I am a reader. I love to read. I take pride in my reading. But - knitting has come between me and my books.
Turns out, I love both too much to choose between them. Usually, on a tube ride into Central London, I will bring both a book and some knitting, and depending on the conditions of the train (how hot, how crowded, how bumpy) I will choose one or the other to take up the journey. (I absolutely, positively loathe any kind of waiting or idleness, and must keep busy somehow or else I go mad.)
At home, it's a different story. Do I read or do I knit?? How could I possibly choose? When I was writing my MA dissertation on knitting in literature, my supervisor even asked me if I was able to knit and read at the same time. (She really shouldn't have encouraged this.) I developed a method of opening a book out on to a pillow on my lap and weighing it down so it stayed open with my phone. This was okay, and fairly do-able as long as I wasn't knitting something too complicated or reading something too complicated.
And then, an epiphany. I didn't need to use my eyes to read - I could use my ears! So, my adventures in podcasts and audiobooks began. I have listened to a lot of stuff now. Here in the UK you can get a good amount of quality listening from BBC Radio 4. However, I just can't seem to get into the radio drama, The Archers, which seems to be their leading fiction. It seems strange, then, that now I live over here, I am in love with NPR - the closest thing Americans have to the BBC. In particular, I just can't get enough of This American Life. I will go as far as to say it's one of my favourite things in the world. Ever. (Other favourite things include Murder She Wrote, but for entirely different reasons...)
It's sort of difficult to explain TAL, but it's basically a real life story or stories based around a theme. It's an hour, weekly, and it's just never enough.
Going through TAL withdrawal for the rest of the week (it's available on Mondays on iTunes), I had to find something to tide me over. TAL lead me to The Moth - more real life stories, except these are one-off, 15 minute stories told live in front of an audience. It's people from all walks of life, and though they aren't necessarily professional story-tellers, it does often turn into a performance. Some are really funny (in fact most have elements of humour) and a lot of them are really touching.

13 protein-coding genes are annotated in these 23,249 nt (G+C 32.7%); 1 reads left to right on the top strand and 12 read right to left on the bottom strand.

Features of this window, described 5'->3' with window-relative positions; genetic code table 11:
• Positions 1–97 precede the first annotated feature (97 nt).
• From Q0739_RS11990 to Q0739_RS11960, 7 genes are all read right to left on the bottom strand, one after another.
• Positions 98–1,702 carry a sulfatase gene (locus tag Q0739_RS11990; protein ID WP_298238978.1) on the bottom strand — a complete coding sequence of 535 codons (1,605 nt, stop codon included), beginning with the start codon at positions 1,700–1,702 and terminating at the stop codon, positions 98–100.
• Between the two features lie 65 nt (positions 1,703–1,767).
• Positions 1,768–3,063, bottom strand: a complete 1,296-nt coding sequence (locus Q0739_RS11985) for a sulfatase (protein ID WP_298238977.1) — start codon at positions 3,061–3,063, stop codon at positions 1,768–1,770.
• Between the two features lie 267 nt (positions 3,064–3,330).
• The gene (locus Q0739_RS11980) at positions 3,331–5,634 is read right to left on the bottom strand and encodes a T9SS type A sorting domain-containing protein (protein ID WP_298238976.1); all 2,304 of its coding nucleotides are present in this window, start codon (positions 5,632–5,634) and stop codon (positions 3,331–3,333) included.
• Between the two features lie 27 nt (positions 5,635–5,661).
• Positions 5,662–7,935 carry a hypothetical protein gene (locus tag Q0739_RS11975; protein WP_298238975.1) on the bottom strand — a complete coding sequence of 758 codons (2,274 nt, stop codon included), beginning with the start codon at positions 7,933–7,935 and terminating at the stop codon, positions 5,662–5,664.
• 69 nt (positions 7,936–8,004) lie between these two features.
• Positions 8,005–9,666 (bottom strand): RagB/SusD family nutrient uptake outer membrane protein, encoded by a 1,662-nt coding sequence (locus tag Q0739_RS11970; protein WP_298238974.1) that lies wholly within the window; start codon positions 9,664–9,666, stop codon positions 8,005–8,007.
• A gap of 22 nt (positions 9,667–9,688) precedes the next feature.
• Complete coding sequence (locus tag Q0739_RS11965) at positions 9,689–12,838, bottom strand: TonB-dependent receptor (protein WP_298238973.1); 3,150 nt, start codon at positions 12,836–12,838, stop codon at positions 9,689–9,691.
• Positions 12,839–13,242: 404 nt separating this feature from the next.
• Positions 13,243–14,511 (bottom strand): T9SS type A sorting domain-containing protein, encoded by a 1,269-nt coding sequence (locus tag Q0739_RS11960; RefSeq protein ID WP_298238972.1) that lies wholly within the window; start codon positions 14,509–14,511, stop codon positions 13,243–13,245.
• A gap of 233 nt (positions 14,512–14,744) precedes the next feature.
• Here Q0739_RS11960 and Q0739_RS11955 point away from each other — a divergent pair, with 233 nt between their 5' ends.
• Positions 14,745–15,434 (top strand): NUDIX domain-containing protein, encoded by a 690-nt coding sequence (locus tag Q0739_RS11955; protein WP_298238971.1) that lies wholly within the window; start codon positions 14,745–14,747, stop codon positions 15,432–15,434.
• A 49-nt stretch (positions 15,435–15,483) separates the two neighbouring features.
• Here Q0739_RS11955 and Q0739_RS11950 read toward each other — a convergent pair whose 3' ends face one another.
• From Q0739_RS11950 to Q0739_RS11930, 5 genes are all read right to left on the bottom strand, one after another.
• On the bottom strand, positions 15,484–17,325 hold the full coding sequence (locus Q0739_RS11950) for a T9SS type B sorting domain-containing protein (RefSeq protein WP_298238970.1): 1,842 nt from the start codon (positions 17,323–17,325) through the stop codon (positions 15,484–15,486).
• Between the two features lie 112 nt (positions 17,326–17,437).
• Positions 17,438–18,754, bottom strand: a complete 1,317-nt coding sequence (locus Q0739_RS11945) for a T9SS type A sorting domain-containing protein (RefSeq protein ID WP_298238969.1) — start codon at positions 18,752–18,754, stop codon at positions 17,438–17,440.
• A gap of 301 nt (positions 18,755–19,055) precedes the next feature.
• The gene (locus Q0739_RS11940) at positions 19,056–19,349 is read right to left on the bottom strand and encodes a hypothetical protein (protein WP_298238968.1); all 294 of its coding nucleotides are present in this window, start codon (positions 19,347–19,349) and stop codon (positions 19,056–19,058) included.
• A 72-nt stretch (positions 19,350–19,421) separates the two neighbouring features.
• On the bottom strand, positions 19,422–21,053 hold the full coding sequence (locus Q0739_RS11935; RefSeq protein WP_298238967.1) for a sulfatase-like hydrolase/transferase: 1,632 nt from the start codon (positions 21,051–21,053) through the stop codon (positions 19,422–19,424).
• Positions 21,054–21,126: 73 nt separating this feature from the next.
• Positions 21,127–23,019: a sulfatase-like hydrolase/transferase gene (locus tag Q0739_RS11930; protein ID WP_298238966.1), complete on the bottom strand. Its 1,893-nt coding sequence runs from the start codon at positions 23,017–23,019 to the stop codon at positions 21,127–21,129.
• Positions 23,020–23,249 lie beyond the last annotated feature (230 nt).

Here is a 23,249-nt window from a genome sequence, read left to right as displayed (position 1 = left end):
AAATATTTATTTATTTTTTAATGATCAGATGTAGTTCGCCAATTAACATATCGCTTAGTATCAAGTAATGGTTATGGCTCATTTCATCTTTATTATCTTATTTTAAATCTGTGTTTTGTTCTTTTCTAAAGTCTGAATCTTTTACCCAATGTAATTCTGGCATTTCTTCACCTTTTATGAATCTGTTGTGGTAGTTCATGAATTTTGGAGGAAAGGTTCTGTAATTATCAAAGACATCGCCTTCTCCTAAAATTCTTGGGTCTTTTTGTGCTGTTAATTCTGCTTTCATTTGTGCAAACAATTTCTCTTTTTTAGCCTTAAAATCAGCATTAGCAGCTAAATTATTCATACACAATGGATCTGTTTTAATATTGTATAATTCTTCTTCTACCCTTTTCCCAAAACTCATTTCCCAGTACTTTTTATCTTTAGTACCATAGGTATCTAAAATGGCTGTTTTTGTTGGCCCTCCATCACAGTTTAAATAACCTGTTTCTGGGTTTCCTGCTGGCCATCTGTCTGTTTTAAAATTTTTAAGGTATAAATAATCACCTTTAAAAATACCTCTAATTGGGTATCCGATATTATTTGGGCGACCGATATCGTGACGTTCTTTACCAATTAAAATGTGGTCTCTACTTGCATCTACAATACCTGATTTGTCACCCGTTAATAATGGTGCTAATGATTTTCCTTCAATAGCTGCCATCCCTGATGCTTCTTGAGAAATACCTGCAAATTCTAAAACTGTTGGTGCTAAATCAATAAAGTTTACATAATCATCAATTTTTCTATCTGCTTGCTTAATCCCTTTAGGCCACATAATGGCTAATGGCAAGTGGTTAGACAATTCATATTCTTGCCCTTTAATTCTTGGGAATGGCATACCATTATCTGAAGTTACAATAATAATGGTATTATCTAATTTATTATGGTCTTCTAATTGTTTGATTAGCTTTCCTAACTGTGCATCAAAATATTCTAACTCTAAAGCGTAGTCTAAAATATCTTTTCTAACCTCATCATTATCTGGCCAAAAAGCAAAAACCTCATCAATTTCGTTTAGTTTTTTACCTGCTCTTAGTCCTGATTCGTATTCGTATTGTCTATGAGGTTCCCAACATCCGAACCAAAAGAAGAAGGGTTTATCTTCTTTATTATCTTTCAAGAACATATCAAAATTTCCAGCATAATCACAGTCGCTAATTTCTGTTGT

From there, (because clearly, 1 hour of TAL and 15 mins of The Moth are just. not. enough.) I found Selected Shorts. This time it's fiction. Short stories from any time period, often read by actors or other theatre people. Also usually on a theme (French Fictions, anyone?). It's wonderful.
Not exhausted by all this storytelling, I then fall back on the knitting podcasts. I have tried out quite a few over the past couple of months, and my favourites are now The Electric Sheep and Stash & Burn. I also used to enjoy the Cast On podcast, but she hasn't had a new show on since early August, so fingers crossed she comes back. Cast On is probably the most professionally made of the three, but I have to admit I actually like the more lo-fi atmosphere of the other two. Of course, the host, "Hoxton Handmade", of Electric Sheep, has a voice for Radio 4 - a clear, English, made-for-reading-the-news voice that's lovely to listen to. Not everything she talks about is necessarily knitting related, but great for knitting along to. She even throws a ukulele Radiohead performance in there occasionally. The Stash & Burn podcast is great for catching up on what patterns are big on Ravelry at the moment, info about different yarns, etc - and they always have a great song on at the end that usually I have never heard before.
So needless to say, with all this listening, I have been getting a lot of knitting done. But that's not all! As I mentioned in an earlier post, I have also been taking advantage of the free, in-the-public-domain audiobooks that are available on librivox.org. My library also has audiobooks to check out, and I've currently got Ali Smith's The Accidental on the go.
In the photo above: a favourite antique book - an 1892 copy of Charles Dickens' Christmas Boooks and the in-progress and appropriately named Endpaper Mitts by Eunny Jang. Book vs Yarn crisis averted.